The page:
Social Democracy is concerned with the welfare state, while lacking socialism’s or communism’s totalitarian sheen. For a social democrat, the state exists to serve the people, and most of his or her values focus on the relationship between the two. This sets social democracy left of center.
The distinction between traditional socialists and the social democrats is primarily that social democrats are dedicated to democracy as a form of government and do not question the validity of a free market. This still leaves a lot in common with other left-wing parties on an economic scale, while putting them at odds with liberals and conservatives. Social democrats tend to be the “working man’s party” and focus more on the rights of workers as opposed to businesses.
However, since most social democrat parties are in direct opposition to conservatives, they tend to pick up social issues that contradict those of conservatives to gain voters. This makes them more compatible with liberals on a social level.
Unfortunately, many social democrat parties stem from communist and socialist parties of the past and such party rhetoric is still in high favor with the party base. However, left-wing parties usually cooperate even less with others of their kind than with center and center-right parties, especially on a national level.
Social democrats are very much in favor of “the working man.” This means that they generally support policies that may be detrimental to big businesses: Labor unions, minimum wages, and protection from being fired are core values of social democrats. In compliance with the commitment to the welfare-state, social democrats also tend to favor universal healthcare, comprehensive welfare, and state-run social security.
Internationalism is a strong factor in social democrat and these governments tend to get along well with other like-minded governments.
What are they?
Socialism is centered on a concept of an integrated society. It spurns inequality, particularly of wealth. This dedication to social values and opposition to free-market economics puts socialism on the left of the political spectrum.
The deep opposition to capitalism makes cooperation with conservative or liberal parties nigh impossible. Even social democrats are hard-pressed to cooperate with socialists, since the two are divided by their position on economics. The usual lack of cooperation between left-wing parties makes socialist coalitions unlikely as well.
Socialists value equality of classes and seek fair treatment of all members of society. This puts them at odds with the wealthy and/or large businesses, which have much to lose under a socialist government. Socialists favor state and collective owned businesses and utilities, since these are close to the ideal of all property owned by the people.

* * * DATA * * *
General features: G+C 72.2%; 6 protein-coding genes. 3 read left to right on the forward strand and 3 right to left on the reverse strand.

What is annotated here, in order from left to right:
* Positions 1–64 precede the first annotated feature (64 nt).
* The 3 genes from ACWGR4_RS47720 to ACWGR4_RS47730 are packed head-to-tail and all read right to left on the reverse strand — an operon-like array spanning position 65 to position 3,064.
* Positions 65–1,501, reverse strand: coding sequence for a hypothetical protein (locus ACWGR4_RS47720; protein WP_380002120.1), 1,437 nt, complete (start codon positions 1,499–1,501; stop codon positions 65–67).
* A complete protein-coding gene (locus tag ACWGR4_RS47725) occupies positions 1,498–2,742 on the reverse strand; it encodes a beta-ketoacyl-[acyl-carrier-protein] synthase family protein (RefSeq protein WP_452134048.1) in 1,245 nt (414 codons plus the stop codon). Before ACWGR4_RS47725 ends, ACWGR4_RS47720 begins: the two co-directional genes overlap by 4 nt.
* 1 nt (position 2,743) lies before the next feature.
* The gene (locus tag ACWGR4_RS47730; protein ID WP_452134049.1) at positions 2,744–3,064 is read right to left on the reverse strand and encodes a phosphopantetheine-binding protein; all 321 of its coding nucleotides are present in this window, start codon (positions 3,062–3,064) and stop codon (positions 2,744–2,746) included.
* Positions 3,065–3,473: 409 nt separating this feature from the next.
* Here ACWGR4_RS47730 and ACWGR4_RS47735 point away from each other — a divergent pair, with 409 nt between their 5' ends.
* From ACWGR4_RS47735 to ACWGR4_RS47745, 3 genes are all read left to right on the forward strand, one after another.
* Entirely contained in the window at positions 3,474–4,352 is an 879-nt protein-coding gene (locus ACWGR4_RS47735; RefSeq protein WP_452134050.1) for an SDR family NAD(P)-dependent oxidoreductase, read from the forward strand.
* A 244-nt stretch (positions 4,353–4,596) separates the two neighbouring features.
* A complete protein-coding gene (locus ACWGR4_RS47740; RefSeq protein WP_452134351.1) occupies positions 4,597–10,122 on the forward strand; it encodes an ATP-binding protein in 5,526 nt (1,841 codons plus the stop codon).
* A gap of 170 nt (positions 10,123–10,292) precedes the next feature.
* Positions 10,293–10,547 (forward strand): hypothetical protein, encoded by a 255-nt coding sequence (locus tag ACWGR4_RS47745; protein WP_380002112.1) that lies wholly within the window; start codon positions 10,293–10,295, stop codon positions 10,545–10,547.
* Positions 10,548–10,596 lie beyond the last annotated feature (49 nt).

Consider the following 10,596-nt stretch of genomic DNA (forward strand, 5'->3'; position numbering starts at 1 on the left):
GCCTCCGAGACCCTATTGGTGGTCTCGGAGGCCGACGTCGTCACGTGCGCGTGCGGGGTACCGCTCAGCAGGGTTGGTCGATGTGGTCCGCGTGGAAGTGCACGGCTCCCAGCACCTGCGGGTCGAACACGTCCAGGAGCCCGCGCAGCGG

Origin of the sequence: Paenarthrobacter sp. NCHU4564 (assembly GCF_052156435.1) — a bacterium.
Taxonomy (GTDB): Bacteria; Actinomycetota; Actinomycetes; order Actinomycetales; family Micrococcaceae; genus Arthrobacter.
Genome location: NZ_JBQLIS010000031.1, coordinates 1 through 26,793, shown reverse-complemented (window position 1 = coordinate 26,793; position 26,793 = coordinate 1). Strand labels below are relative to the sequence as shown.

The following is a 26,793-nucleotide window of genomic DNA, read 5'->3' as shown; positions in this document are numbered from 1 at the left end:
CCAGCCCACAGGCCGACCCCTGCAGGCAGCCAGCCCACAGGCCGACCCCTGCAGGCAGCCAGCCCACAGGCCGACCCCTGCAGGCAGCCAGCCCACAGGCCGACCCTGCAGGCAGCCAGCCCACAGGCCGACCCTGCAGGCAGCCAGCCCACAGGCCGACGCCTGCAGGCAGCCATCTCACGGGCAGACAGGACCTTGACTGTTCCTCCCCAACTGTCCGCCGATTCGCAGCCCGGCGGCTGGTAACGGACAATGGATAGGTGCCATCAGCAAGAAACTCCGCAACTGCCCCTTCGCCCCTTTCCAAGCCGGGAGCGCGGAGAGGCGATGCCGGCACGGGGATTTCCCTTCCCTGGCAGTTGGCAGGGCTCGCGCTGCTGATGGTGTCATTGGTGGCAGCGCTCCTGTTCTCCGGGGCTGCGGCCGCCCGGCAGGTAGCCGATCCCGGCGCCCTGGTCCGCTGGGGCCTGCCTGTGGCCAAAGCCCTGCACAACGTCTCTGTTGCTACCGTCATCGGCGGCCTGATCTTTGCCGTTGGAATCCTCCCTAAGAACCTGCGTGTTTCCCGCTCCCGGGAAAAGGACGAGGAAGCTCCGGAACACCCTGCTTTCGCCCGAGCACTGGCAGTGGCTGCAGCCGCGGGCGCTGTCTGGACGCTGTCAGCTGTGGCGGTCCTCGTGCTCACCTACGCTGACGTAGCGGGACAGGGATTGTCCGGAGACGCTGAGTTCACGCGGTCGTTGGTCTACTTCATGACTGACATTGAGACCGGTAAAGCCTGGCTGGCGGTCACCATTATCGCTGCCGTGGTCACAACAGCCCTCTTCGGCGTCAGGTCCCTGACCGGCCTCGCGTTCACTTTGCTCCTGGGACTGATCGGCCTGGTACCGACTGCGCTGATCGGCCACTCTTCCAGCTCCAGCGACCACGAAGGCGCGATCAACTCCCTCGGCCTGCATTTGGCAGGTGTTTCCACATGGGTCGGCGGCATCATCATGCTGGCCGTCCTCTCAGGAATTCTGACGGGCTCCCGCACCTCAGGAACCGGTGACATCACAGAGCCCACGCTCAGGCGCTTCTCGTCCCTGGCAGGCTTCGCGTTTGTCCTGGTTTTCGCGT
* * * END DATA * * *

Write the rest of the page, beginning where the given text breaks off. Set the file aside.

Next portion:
Unlike in national politics, socialist parties tend to work very well together with others of their kind in international politics, due to the strong internationalism. Relations to nations with strong liberal economic systems are strained.
What are they?
Greens are environmentalists. The environment is the primary focus for members of this ideology. Traditionally, most environmentalists are leftists, so green parties tend to be situated on the left of the political spectrum.
Greens usually favor pacifism in addition to environmental protection. This usually puts them at odds with right-wing parties, while the pro-environmental stance clashes with liberal pro-business values. However, since environmentalism can have a strong hold in populations, greens can pair off with almost any moderate party from either side of the spectrum. However, sometimes larger mainstream parties adopt green policies if these are popular enough, effectively competing for votes with the greens.
Greens are strongly in favor of environmental protection and pacifism. Furthermore, greens oppose infringements on privacy, and therefore oppose strong police forces and surveillance, and push for security of personal data. Since they are traditionally pacifist, greens tend to shun military solutions to conflicts. Greens are usually in favor of diversity and tend to be pro-immigration, pro-gay rights, and pro-multiculturalism. At odds with pro-business stances are the strong will to regulate businesses, particularly where pollution and hazardous materials are involved, as well as a strong opposition to genetically modified organisms and stem cell research.
One of the prime goals of green foreign policy is avoiding confrontations and global efforts in environmental protection. This usually means that green parties can get along with other governments that aren’t so pro-business that they become anti-environment or those that avoid military confrontations.